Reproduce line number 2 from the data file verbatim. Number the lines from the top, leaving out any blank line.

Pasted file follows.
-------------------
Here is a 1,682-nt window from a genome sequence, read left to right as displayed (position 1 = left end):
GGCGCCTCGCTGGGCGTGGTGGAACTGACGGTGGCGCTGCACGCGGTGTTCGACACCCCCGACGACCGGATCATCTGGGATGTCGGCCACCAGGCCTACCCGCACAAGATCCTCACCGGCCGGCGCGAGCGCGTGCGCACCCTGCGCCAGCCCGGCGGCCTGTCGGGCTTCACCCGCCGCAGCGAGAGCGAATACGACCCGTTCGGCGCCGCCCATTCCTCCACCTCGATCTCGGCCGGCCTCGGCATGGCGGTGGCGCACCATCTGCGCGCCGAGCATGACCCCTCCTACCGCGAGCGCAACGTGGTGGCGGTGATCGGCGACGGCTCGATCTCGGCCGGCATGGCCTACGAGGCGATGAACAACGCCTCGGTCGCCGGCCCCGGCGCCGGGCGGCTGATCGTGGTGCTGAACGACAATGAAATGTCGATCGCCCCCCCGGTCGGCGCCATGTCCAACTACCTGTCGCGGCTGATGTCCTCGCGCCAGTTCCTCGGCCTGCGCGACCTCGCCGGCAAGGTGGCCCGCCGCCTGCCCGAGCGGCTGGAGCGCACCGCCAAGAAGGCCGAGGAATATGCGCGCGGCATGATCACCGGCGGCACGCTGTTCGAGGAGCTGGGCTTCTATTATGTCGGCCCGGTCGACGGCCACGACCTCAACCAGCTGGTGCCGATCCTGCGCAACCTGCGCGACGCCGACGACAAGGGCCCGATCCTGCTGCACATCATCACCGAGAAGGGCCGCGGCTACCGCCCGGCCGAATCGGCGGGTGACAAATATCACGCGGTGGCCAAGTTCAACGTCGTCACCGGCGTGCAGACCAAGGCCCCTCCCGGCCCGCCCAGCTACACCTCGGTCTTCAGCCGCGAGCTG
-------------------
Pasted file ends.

GGCGCCTCGCTGGGCGTGGTGGAACTGACGGTGGCGCTGCACGCGGTGTTCGACACCCCCGACGACCGGATCATCTGGGATGTCGGCCACCAGGCCTACCCGCACAAGATCCTCACCGGCCGGCGCGAGCGCGTGCGCACCCTGCGCCAGCCCGGCGGCCTGTCGGGCTTCACCCGCCGCAGCGAGAGCGAATACGACCCGTTCGGCGCCGCCCATTCCTCCACCTCGATCTCGGCCGGCCTCGGCATGGCGGTGGCGCACCATCTGCGCGCCGAGCATGACCCCTCCTACCGCGAGCGCAACGTGGTGGCGGTGATCGGCGACGGCTCGATCTCGGCCGGCATGGCCTACGAGGCGATGAACAACGCCTCGGTCGCCGGCCCCGGCGCCGGGCGGCTGATCGTGGTGCTGAACGACAATGAAATGTCGATCGCCCCCCCGGTCGGCGCCATGTCCAACTACCTGTCGCGGCTGATGTCCTCGCGCCAGTTCCTCGGCCTGCGCGACCTCGCCGGCAAGGTGGCCCGCCGCCTGCCCGAGCGGCTGGAGCGCACCGCCAAGAAGGCCGAGGAATATGCGCGCGGCATGATCACCGGCGGCACGCTGTTCGAGGAGCTGGGCTTCTATTATGTCGGCCCGGTCGACGGCCACGACCTCAACCAGCTGGTGCCGATCCTGCGCAACCTGCGCGACGCCGACGACAAGGGCCCGATCCTGCTGCACATCATCACCGAGAAGGGCCGCGGCTACCGCCCGGCCGAATCGGCGGGTGACAAATATCACGCGGTGGCCAAGTTCAACGTCGTCACCGGCGTGCAGACCAAGGCCCCTCCCGGCCCGCCCAGCTACACCTCGGTCTTCAGCCGCGAGCTG